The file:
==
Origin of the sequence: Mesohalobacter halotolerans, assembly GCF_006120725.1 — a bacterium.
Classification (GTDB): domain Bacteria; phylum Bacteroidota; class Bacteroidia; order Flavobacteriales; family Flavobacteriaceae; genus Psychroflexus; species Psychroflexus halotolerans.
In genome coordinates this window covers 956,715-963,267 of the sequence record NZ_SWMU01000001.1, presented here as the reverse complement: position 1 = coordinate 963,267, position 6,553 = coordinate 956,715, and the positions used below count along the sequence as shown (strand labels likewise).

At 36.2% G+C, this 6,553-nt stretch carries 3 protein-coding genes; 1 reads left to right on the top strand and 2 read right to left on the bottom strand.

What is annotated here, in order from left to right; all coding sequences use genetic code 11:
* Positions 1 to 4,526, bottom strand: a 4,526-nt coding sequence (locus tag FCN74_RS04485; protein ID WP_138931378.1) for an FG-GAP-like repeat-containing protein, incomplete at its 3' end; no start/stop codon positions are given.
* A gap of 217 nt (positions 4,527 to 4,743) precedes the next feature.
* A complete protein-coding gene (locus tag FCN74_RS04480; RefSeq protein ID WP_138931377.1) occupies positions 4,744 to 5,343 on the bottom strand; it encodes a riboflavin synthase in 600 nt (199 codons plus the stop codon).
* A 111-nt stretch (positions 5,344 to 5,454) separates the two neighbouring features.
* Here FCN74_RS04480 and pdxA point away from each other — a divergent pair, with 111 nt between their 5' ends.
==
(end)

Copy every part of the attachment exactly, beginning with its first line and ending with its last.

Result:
Origin of the sequence: Mesohalobacter halotolerans, assembly GCF_006120725.1 — a bacterium.
Classification (GTDB): domain Bacteria; phylum Bacteroidota; class Bacteroidia; order Flavobacteriales; family Flavobacteriaceae; genus Psychroflexus; species Psychroflexus halotolerans.
In genome coordinates this window covers 956,715-963,267 of the sequence record NZ_SWMU01000001.1, presented here as the reverse complement: position 1 = coordinate 963,267, position 6,553 = coordinate 956,715, and the positions used below count along the sequence as shown (strand labels likewise).

At 36.2% G+C, this 6,553-nt stretch carries 3 protein-coding genes; 1 reads left to right on the top strand and 2 read right to left on the bottom strand.

What is annotated here, in order from left to right; all coding sequences use genetic code 11:
* Positions 1 to 4,526, bottom strand: a 4,526-nt coding sequence (locus tag FCN74_RS04485; protein ID WP_138931378.1) for an FG-GAP-like repeat-containing protein, incomplete at its 3' end; no start/stop codon positions are given.
* A gap of 217 nt (positions 4,527 to 4,743) precedes the next feature.
* A complete protein-coding gene (locus tag FCN74_RS04480; RefSeq protein ID WP_138931377.1) occupies positions 4,744 to 5,343 on the bottom strand; it encodes a riboflavin synthase in 600 nt (199 codons plus the stop codon).
* A 111-nt stretch (positions 5,344 to 5,454) separates the two neighbouring features.
* Here FCN74_RS04480 and pdxA point away from each other — a divergent pair, with 111 nt between their 5' ends.